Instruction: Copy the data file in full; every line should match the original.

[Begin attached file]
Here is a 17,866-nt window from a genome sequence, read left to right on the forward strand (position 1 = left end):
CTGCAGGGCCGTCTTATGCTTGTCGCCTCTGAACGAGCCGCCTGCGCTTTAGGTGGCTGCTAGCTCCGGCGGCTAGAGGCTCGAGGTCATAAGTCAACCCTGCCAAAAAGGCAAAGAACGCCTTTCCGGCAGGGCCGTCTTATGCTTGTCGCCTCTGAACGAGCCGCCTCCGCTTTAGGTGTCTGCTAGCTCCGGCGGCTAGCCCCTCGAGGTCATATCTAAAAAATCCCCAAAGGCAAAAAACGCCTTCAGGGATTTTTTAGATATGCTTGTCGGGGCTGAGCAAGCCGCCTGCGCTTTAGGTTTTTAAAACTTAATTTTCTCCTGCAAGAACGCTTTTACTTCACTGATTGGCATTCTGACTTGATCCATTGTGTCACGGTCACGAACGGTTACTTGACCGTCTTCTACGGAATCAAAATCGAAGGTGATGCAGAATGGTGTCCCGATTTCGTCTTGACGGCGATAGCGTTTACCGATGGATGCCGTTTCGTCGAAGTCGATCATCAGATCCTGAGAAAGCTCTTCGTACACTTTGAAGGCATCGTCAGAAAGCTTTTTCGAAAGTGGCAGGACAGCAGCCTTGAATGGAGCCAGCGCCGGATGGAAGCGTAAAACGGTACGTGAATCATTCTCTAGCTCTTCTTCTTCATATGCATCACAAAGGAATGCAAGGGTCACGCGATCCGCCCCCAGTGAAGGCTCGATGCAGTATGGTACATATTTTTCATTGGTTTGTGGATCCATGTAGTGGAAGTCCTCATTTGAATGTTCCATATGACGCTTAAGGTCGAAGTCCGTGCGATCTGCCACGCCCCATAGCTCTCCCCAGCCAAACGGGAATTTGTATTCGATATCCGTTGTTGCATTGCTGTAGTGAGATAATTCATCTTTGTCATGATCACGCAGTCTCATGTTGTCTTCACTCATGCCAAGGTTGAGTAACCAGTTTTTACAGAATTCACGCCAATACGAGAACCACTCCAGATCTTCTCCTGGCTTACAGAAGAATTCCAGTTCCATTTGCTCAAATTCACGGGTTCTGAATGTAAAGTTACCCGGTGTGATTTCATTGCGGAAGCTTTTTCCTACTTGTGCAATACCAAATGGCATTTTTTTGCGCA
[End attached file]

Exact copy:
Here is a 17,866-nt window from a genome sequence, read left to right on the forward strand (position 1 = left end):
CTGCAGGGCCGTCTTATGCTTGTCGCCTCTGAACGAGCCGCCTGCGCTTTAGGTGGCTGCTAGCTCCGGCGGCTAGAGGCTCGAGGTCATAAGTCAACCCTGCCAAAAAGGCAAAGAACGCCTTTCCGGCAGGGCCGTCTTATGCTTGTCGCCTCTGAACGAGCCGCCTCCGCTTTAGGTGTCTGCTAGCTCCGGCGGCTAGCCCCTCGAGGTCATATCTAAAAAATCCCCAAAGGCAAAAAACGCCTTCAGGGATTTTTTAGATATGCTTGTCGGGGCTGAGCAAGCCGCCTGCGCTTTAGGTTTTTAAAACTTAATTTTCTCCTGCAAGAACGCTTTTACTTCACTGATTGGCATTCTGACTTGATCCATTGTGTCACGGTCACGAACGGTTACTTGACCGTCTTCTACGGAATCAAAATCGAAGGTGATGCAGAATGGTGTCCCGATTTCGTCTTGACGGCGATAGCGTTTACCGATGGATGCCGTTTCGTCGAAGTCGATCATCAGATCCTGAGAAAGCTCTTCGTACACTTTGAAGGCATCGTCAGAAAGCTTTTTCGAAAGTGGCAGGACAGCAGCCTTGAATGGAGCCAGCGCCGGATGGAAGCGTAAAACGGTACGTGAATCATTCTCTAGCTCTTCTTCTTCATATGCATCACAAAGGAATGCAAGGGTCACGCGATCCGCCCCCAGTGAAGGCTCGATGCAGTATGGTACATATTTTTCATTGGTTTGTGGATCCATGTAGTGGAAGTCCTCATTTGAATGTTCCATATGACGCTTAAGGTCGAAGTCCGTGCGATCTGCCACGCCCCATAGCTCTCCCCAGCCAAACGGGAATTTGTATTCGATATCCGTTGTTGCATTGCTGTAGTGAGATAATTCATCTTTGTCATGATCACGCAGTCTCATGTTGTCTTCACTCATGCCAAGGTTGAGTAACCAGTTTTTACAGAATTCACGCCAATACGAGAACCACTCCAGATCTTCTCCTGGCTTACAGAAGAATTCCAGTTCCATTTGCTCAAATTCACGGGTTCTGAATGTAAAGTTACCCGGTGTGATTTCATTGCGGAAGCTTTTTCCTACTTGTGCAATACCAAATGGCATTTTTTTGCGCA